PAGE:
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Thread: The mysterious “Hutchings” filter factor for b/w landscapes

  1. #41
    Land-Scapegrace Heroique's Avatar
    Join Date
    Nov 2008
    Seattle, Wash.

    Re: The mysterious “Hutchings” filter factor for b/w landscapes

    Quote Originally Posted by Doremus Scudder View Post
    AA liked and used a Wratten #44 filter to approximate the look of orthochromatic film (an image of his of a white house with wisteria draped over the entrance springs to mind - wonderful tonalities).
    Here’s the image from AA’s “The Negative” (see chapter two):

    Click image for larger version. 

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    Mrs. Sigmund Stern, Atherton, California (c. 1927)

    It’s taken with an orthochromatic glass plate, but I imagine a modern panchromatic film with a blue filter would have looked somewhat similar. The sky is lost (in a good way), and the blue-filled shadows are lovely. No Hutchings factor necessary.

    Maybe AA asked Mrs. Stern to avoid looking directly at the camera because she had blue eyes. ;^)

  2. #42
    Drew Wiley
    Join Date
    Sep 2008
    SF Bay area, CA

    Re: The mysterious “Hutchings” filter factor for b/w landscapes

    Hard to say exactly what the sensitivity of those old plates was. Current Ortho Litho film seems about three times more sensitive to blue than green. I don't know about Ilford's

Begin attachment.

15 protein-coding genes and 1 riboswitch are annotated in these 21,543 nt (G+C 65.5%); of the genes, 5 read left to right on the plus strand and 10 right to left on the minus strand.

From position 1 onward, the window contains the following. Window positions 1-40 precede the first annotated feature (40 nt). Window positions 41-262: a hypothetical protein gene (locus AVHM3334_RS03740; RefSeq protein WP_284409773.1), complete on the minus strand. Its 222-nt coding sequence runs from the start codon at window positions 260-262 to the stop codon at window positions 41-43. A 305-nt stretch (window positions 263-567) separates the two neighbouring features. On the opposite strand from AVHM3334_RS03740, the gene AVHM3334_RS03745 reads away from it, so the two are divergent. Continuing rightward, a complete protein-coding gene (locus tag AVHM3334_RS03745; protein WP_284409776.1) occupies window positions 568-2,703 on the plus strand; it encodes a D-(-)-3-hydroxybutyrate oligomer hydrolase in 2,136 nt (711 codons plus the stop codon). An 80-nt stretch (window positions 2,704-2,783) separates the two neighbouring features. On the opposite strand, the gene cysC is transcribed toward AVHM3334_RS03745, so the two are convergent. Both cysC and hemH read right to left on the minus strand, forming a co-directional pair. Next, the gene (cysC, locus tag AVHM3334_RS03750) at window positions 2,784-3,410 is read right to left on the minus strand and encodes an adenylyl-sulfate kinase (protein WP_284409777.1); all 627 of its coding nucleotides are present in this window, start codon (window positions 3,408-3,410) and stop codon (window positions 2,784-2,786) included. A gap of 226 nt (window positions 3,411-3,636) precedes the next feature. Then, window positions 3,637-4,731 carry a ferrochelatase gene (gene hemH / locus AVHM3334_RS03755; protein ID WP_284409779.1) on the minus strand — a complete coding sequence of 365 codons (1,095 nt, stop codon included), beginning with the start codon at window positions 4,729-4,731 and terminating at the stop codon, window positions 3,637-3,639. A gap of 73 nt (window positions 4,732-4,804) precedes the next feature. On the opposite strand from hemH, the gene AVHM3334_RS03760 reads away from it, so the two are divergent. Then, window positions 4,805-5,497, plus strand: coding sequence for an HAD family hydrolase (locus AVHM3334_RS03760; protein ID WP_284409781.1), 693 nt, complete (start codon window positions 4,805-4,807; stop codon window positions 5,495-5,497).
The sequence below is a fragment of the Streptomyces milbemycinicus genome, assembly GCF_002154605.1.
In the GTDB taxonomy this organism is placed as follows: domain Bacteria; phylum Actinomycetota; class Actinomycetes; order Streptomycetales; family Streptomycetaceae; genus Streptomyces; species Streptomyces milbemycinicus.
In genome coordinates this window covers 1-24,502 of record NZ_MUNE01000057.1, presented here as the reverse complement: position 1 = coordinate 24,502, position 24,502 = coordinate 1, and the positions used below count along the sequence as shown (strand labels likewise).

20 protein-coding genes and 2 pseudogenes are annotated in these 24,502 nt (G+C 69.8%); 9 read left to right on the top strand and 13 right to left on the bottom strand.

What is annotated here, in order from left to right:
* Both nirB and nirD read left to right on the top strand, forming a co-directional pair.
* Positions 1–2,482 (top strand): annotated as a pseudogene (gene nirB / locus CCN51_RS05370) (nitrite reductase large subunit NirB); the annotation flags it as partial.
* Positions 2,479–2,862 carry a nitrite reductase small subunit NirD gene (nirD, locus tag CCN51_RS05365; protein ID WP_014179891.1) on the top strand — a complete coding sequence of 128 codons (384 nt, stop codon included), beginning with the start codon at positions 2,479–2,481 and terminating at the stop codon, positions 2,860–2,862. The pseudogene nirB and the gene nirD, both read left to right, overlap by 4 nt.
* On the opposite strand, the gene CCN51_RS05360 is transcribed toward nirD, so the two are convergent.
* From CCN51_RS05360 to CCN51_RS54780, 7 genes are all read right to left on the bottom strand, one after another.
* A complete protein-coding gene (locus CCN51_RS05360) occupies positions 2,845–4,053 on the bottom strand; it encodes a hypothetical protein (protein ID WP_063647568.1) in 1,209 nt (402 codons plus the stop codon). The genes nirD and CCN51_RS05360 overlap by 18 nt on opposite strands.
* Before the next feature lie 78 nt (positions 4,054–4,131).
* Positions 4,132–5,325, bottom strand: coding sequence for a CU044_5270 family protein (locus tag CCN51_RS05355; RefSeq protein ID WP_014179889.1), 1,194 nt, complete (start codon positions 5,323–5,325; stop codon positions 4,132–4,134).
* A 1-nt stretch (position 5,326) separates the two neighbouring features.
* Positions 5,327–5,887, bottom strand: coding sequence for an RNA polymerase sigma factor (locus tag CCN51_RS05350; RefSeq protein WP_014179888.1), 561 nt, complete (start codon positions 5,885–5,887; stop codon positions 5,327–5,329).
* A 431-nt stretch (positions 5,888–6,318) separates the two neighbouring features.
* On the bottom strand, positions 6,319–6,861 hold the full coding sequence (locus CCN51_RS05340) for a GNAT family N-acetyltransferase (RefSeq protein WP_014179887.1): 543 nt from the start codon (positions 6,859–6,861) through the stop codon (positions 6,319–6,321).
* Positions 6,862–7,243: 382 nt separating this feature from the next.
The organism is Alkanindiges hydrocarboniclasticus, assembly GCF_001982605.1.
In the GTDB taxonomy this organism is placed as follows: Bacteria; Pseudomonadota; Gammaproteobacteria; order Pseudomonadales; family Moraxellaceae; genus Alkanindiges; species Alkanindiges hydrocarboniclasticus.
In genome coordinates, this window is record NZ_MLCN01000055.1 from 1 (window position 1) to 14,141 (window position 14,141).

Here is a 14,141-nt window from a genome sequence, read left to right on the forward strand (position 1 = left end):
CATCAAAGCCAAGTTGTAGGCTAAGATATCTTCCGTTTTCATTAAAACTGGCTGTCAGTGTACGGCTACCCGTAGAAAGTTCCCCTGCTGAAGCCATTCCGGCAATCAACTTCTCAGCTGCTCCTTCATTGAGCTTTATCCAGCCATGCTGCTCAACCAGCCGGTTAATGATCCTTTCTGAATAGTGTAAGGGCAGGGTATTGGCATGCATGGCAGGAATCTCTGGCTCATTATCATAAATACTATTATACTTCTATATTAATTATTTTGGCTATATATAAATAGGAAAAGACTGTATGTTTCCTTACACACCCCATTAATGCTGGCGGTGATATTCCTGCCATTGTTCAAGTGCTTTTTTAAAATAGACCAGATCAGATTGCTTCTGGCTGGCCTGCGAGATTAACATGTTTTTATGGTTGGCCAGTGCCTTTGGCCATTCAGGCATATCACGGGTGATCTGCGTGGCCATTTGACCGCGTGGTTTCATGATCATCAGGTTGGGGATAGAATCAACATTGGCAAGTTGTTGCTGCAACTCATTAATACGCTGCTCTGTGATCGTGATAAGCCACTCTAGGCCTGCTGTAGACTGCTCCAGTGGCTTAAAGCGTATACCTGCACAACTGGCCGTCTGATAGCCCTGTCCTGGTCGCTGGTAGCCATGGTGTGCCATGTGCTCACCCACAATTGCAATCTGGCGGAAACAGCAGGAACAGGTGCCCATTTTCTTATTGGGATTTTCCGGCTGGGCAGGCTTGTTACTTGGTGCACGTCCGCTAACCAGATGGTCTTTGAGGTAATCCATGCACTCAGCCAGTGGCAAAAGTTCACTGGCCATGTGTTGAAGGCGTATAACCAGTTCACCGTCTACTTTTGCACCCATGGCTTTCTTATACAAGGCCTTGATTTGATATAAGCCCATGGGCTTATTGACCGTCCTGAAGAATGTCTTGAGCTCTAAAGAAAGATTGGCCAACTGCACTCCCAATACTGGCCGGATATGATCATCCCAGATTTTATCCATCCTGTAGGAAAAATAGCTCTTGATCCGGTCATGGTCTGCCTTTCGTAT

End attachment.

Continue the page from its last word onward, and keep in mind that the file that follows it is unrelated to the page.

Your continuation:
Ortho sheet film - haven't tried it. Blue filters will not produce a true Ortho look, at least deep blue, because that would be minus green as well as minus red. A medium green would be closer, or a lighter blue tungsten conversion filter, which I sometimes carry for that very purpose - enhanced atmospheric effect. Ortho renders foliage more buoyantly than pan film, and orthopan like Fuji Acros somewhat that direction too. Ortho films were once popular for studio portraits of men, to make them look more rugged. Outdoors, there are often misconceptions because people think green foliage is truly green, whereas it actually reflects a lot of orange, red, and infrared light. Just look what happens in autumn when leaves lose their chlorophyll - the remaining yellow, orange, and red pigmentation becomes apparent. That's why a deep blue filter will darken most visually green foliage more than even a deep red filter. Lots of fun stuff. Now if I could just find a color sheet film that responds well to fluorescent algae and lichens ....

  3. #43

    Join Date
    Sep 1998
    Oregon now (formerly Austria)

    Re: The mysterious “Hutchings” filter factor for b/w landscapes

    The filter of choice for orthochromatic rendering with panchromatic film is the Wratten #44 or #44a (minus red filter). It may end up passing more green than older ortho film/plates were sensitive to, but works really well. The next best thing, in my experience, is a good old 80A or 80B color conversion filter. These appear blue, but pass a fair amount of green too. I always have one or the other with me.

    For the blue-sensitive-only look, a #47 is your friend.


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